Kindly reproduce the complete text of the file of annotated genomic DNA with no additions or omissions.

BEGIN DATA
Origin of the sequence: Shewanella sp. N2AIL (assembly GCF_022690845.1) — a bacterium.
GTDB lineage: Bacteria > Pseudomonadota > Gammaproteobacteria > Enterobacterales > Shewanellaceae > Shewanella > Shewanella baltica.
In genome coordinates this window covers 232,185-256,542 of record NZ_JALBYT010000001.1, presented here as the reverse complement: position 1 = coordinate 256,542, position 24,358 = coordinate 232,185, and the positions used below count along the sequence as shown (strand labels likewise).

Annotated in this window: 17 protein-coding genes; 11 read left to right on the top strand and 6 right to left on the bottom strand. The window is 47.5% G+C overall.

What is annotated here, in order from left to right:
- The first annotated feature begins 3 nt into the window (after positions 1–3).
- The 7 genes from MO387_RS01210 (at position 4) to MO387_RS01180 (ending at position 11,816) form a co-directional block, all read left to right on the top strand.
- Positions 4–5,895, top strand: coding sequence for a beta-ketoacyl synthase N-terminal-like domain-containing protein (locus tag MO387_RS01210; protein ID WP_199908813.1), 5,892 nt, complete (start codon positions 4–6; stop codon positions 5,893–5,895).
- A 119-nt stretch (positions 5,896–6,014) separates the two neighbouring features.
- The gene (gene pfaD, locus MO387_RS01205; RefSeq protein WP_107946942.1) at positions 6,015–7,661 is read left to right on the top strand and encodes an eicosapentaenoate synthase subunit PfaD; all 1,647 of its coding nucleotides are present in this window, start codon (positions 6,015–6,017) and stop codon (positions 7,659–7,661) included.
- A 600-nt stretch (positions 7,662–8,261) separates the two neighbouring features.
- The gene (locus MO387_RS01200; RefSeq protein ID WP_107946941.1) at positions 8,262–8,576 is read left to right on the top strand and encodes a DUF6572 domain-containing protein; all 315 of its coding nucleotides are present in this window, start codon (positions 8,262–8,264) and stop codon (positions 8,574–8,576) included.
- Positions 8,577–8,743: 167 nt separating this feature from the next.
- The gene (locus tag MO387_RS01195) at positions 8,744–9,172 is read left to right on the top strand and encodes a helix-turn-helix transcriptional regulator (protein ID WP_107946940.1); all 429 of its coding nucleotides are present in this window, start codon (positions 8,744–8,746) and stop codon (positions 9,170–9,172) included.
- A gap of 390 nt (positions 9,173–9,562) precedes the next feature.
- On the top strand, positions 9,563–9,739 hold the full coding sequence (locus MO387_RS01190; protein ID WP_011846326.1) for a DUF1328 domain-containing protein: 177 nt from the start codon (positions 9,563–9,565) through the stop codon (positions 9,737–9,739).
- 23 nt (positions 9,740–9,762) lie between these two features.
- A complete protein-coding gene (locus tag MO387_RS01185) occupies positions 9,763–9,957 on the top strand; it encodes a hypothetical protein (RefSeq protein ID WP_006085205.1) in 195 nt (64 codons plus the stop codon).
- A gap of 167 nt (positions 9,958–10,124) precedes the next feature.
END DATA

Origin of the sequence: Shewanella sp. N2AIL (assembly GCF_022690845.1) — a bacterium.
GTDB lineage: Bacteria > Pseudomonadota > Gammaproteobacteria > Enterobacterales > Shewanellaceae > Shewanella > Shewanella baltica.
In genome coordinates this window covers 232,185-256,542 of record NZ_JALBYT010000001.1, presented here as the reverse complement: position 1 = coordinate 256,542, position 24,358 = coordinate 232,185, and the positions used below count along the sequence as shown (strand labels likewise).

Annotated in this window: 17 protein-coding genes; 11 read left to right on the top strand and 6 right to left on the bottom strand. The window is 47.5% G+C overall.

What is annotated here, in order from left to right:
- The first annotated feature begins 3 nt into the window (after positions 1–3).
- The 7 genes from MO387_RS01210 (at position 4) to MO387_RS01180 (ending at position 11,816) form a co-directional block, all read left to right on the top strand.
- Positions 4–5,895, top strand: coding sequence for a beta-ketoacyl synthase N-terminal-like domain-containing protein (locus tag MO387_RS01210; protein ID WP_199908813.1), 5,892 nt, complete (start codon positions 4–6; stop codon positions 5,893–5,895).
- A 119-nt stretch (positions 5,896–6,014) separates the two neighbouring features.
- The gene (gene pfaD, locus MO387_RS01205; RefSeq protein WP_107946942.1) at positions 6,015–7,661 is read left to right on the top strand and encodes an eicosapentaenoate synthase subunit PfaD; all 1,647 of its coding nucleotides are present in this window, start codon (positions 6,015–6,017) and stop codon (positions 7,659–7,661) included.
- A 600-nt stretch (positions 7,662–8,261) separates the two neighbouring features.
- The gene (locus MO387_RS01200; RefSeq protein ID WP_107946941.1) at positions 8,262–8,576 is read left to right on the top strand and encodes a DUF6572 domain-containing protein; all 315 of its coding nucleotides are present in this window, start codon (positions 8,262–8,264) and stop codon (positions 8,574–8,576) included.
- Positions 8,577–8,743: 167 nt separating this feature from the next.
- The gene (locus tag MO387_RS01195) at positions 8,744–9,172 is read left to right on the top strand and encodes a helix-turn-helix transcriptional regulator (protein ID WP_107946940.1); all 429 of its coding nucleotides are present in this window, start codon (positions 8,744–8,746) and stop codon (positions 9,170–9,172) included.
- A gap of 390 nt (positions 9,173–9,562) precedes the next feature.
- On the top strand, positions 9,563–9,739 hold the full coding sequence (locus MO387_RS01190; protein ID WP_011846326.1) for a DUF1328 domain-containing protein: 177 nt from the start codon (positions 9,563–9,565) through the stop codon (positions 9,737–9,739).
- 23 nt (positions 9,740–9,762) lie between these two features.
- A complete protein-coding gene (locus tag MO387_RS01185) occupies positions 9,763–9,957 on the top strand; it encodes a hypothetical protein (RefSeq protein ID WP_006085205.1) in 195 nt (64 codons plus the stop codon).
- A gap of 167 nt (positions 9,958–10,124) precedes the next feature.